Look around…can you see? Trees and rocks and plants. Over there in the shadow of those old oak trees lies a stream. It’s been here forever-or as close to forever as you and I could imagine. Indian children once played in that stream, their tribe bathed in it, drew water from it, drew life itself from it. They lived up there on the rise in the shelter of that mighty hill. You know they planted corn here, and squash and beans too. They hunted deer and rabbit and everything else that traverses these woods. God put them here for a reason, though they didn’t know God then. But they knew that they’d been blessed to be put here.
Close your eyes, sharpen your ears and listen to the muffled sounds. With so much to dampen the noise around us it’s easy to miss hearing everything that’s going on in these woods. The squirrels busily looking for food, finding it and tentatively digging a spot to place it-to store his good fortune.
A rabbit is resting in her warren, just over there beneath the root of a fallen gum tree. She has just given birth-life again-many in fact, five or six little ones for her to nurture. The babies are there, eyes tightly shut, furless, helpless and completely innocent of the world just outside the small entrance to their home. So unaware of the fox or the hawk, the cougar and the bear, all those other creatures that God put here, right beside the Indians.
Can you hear the leaves in the trees? They brush each other in the wake of the breeze and make music. Whether we realize it or not, they speak to our souls on a level we don’t appreciate. Listen to them and remember their songs, they are fleeting just like us and without them our souls would suffer.
Still have your eyes shut? Can you hear the stream? There are several large boulders rising from the water. The clear, cold water never stops ebbing alongside the blues and grays of those massive rocks. Rocks worn smooth by running water from many millennia. Those boulders are witnesses to many things. So many moons, too numerous to count, to animals perching on them long enough to take a sip of water from the stream or to bask in the warm sunshine on brisk days. They’ve witnessed humans-all kinds of people from all ages. They’ve witnessed birth, life and death. They’ve been warmed by the sun during drought and they’ve hidden beneath rushing torrents of flooding. At the base of those boulders where the stream tugs and pushes, the water is slowed and in those somewhat stiller places are tiny crawfish and tadpoles. Tiny fish call the bellies of these boulders home. They swim and dart through the stream, sometimes fighting against the current of the water, searching for whatever it is they eat. After feeding they return to the safety of that big boulder.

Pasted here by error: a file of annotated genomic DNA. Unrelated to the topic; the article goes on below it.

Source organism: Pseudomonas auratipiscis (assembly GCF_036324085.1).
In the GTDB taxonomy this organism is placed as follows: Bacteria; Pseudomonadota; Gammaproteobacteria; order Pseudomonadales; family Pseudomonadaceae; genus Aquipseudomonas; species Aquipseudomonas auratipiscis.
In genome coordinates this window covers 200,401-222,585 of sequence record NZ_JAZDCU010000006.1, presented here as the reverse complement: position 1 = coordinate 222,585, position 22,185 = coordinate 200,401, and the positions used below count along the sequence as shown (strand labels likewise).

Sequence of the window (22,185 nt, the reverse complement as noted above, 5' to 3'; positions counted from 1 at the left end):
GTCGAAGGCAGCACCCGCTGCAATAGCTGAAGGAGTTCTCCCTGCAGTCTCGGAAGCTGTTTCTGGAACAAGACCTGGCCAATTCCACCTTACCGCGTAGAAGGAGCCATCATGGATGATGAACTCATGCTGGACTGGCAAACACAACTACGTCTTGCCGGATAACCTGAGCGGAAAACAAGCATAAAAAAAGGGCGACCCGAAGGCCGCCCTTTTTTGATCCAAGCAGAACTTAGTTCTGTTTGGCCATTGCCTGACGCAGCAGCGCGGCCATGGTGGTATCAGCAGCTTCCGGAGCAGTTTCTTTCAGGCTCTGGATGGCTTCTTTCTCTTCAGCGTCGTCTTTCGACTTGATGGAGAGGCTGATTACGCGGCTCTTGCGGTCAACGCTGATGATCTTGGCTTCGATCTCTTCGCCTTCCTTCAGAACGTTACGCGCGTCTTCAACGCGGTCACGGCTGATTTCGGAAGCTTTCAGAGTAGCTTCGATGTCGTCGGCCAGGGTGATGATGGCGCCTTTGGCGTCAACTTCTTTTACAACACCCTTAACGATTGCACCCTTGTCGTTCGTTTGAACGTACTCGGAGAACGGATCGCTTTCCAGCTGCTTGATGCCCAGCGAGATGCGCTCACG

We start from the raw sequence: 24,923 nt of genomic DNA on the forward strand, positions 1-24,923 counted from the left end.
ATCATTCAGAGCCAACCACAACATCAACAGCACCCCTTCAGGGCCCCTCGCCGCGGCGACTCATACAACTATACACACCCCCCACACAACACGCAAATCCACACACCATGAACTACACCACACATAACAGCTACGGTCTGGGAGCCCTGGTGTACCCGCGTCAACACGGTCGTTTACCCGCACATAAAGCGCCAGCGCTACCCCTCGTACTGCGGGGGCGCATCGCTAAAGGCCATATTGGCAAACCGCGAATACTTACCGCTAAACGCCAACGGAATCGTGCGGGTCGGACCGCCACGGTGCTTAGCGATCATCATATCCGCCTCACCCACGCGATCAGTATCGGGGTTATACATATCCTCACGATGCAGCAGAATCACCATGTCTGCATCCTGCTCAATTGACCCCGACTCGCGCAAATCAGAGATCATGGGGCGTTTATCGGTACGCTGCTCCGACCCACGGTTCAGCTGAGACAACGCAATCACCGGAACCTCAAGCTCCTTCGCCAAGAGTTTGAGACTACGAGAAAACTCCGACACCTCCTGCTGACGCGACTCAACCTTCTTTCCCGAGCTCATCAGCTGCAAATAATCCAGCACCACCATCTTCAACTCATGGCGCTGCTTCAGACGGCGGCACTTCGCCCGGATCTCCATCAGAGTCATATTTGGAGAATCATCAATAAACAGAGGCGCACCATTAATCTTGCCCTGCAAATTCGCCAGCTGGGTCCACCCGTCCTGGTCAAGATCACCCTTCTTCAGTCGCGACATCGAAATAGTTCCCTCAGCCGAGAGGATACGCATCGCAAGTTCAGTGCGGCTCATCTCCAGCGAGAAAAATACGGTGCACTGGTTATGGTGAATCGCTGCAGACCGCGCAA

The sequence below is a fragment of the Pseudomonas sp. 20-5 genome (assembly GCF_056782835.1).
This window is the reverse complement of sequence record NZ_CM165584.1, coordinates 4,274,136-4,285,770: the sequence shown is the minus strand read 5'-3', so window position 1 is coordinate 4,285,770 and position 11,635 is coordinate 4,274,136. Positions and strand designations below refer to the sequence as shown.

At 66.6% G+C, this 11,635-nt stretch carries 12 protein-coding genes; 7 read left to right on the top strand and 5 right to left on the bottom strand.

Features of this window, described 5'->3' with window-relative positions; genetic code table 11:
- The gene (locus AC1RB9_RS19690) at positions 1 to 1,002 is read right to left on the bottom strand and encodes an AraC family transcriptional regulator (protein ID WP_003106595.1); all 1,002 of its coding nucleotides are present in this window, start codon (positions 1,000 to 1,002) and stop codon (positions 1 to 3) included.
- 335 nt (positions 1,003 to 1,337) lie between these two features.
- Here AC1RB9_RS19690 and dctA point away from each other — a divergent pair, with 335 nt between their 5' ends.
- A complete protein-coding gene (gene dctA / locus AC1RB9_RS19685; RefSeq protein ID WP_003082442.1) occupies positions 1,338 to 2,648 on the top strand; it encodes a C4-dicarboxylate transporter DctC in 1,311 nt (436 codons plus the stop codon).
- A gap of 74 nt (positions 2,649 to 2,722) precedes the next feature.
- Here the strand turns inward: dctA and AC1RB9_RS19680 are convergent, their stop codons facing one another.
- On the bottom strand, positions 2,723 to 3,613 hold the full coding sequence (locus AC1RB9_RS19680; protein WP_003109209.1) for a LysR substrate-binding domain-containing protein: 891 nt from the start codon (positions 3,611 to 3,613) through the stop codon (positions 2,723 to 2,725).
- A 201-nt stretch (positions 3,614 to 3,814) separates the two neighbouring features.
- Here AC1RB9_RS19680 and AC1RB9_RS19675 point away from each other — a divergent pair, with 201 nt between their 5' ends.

Do you smell the richness of the earth? Keep your eyes shut and move a step…the scent is slightly different. A unique blend of everything God put here. That’s something else…did you notice the breeze? It’s nothing like the wind that stirs on top of the mountain. Here the breeze swirls around you, caressing you, reminding you to reach out with all your senses and notice things. The leaves and needles from last year’s fall are molding underfoot, being slowly reclaimed by their great host.
Do you smell the wildflowers? They’re delicate warm scent is dancing on the breeze. They’re subtle too; not flashy like some flowers. In this valley they grow in small bursts of color where the sun can reach them and warm them. Growing in small clumps, they remind us life is small and fleeting. They also tell us that no matter where we are, God is with us. Can you smell the hearty pine and the pungent cedar? Evergreens―always awake even through the cold of winter; they remind us in the depths of winter that there is still life here. Sentries for the forest; always present they provide the green when all the other trees sleep.
Now open your eyes and look around. The valley isn’t a hole we’re in―it’s not a low spot in life―it is shelter. It allows us to stop and reflect, to see everything around us. True, it doesn’t have the same majesty and glory like being at the top of that mountain. But the valley is renewal, with the stream and the rich earth and the plants and animals-it’s to cherished because without the valley, we wouldn’t understand and couldn’t appreciate the mountain peak.